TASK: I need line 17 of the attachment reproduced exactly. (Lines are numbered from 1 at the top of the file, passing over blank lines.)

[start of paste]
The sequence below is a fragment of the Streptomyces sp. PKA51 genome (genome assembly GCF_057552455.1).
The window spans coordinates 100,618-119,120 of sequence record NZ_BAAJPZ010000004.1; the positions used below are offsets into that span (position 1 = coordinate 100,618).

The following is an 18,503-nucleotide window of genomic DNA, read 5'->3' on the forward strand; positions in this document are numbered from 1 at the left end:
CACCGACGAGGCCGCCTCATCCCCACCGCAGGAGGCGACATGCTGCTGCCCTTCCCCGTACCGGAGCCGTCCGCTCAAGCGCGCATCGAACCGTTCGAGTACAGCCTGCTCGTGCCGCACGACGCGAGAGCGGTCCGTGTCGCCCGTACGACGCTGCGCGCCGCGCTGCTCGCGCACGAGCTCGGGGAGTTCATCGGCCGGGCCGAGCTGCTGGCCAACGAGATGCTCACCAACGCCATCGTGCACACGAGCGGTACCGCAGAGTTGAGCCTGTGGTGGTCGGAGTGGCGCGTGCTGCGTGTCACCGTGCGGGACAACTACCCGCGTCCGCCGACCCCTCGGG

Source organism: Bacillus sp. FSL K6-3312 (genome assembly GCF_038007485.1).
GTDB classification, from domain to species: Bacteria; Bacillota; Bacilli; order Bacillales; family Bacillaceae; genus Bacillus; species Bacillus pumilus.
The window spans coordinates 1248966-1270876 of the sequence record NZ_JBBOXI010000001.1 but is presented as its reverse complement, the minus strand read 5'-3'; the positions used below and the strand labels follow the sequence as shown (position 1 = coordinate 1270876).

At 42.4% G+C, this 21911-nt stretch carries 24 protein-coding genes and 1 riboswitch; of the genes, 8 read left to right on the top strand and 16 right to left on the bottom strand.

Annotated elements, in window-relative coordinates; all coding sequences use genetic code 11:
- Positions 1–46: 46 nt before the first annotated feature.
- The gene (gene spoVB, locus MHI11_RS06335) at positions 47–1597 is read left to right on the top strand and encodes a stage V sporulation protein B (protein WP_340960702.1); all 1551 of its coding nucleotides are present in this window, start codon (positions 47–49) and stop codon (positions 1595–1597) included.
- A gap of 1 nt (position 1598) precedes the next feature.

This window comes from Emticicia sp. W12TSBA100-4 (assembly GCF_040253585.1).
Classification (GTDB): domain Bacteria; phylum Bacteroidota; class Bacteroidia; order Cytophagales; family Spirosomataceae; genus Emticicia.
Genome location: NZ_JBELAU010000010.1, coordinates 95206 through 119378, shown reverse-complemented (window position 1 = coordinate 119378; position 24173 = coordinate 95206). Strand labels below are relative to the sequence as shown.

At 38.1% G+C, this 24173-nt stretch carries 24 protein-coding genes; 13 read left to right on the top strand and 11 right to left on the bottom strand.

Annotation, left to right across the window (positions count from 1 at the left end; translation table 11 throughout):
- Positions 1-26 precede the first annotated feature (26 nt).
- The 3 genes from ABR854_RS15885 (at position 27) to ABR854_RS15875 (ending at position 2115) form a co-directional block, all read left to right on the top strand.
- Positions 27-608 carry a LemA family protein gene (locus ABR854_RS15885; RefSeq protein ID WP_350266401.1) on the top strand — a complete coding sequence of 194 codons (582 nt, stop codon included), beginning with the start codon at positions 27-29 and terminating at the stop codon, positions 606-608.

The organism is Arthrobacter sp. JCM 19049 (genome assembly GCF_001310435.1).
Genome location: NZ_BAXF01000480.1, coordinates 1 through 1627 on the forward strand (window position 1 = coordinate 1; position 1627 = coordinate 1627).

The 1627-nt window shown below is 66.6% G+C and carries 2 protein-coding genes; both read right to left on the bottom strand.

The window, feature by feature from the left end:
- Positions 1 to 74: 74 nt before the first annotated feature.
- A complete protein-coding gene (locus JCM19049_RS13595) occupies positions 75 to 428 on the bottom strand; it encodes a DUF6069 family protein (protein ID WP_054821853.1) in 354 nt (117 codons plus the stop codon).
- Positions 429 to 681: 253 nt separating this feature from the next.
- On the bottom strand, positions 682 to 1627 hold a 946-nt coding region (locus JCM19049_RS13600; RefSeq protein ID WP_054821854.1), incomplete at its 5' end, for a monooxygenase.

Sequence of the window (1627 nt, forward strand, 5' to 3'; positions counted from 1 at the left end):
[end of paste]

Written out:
Annotation, left to right across the window (positions count from 1 at the left end; translation table 11 throughout):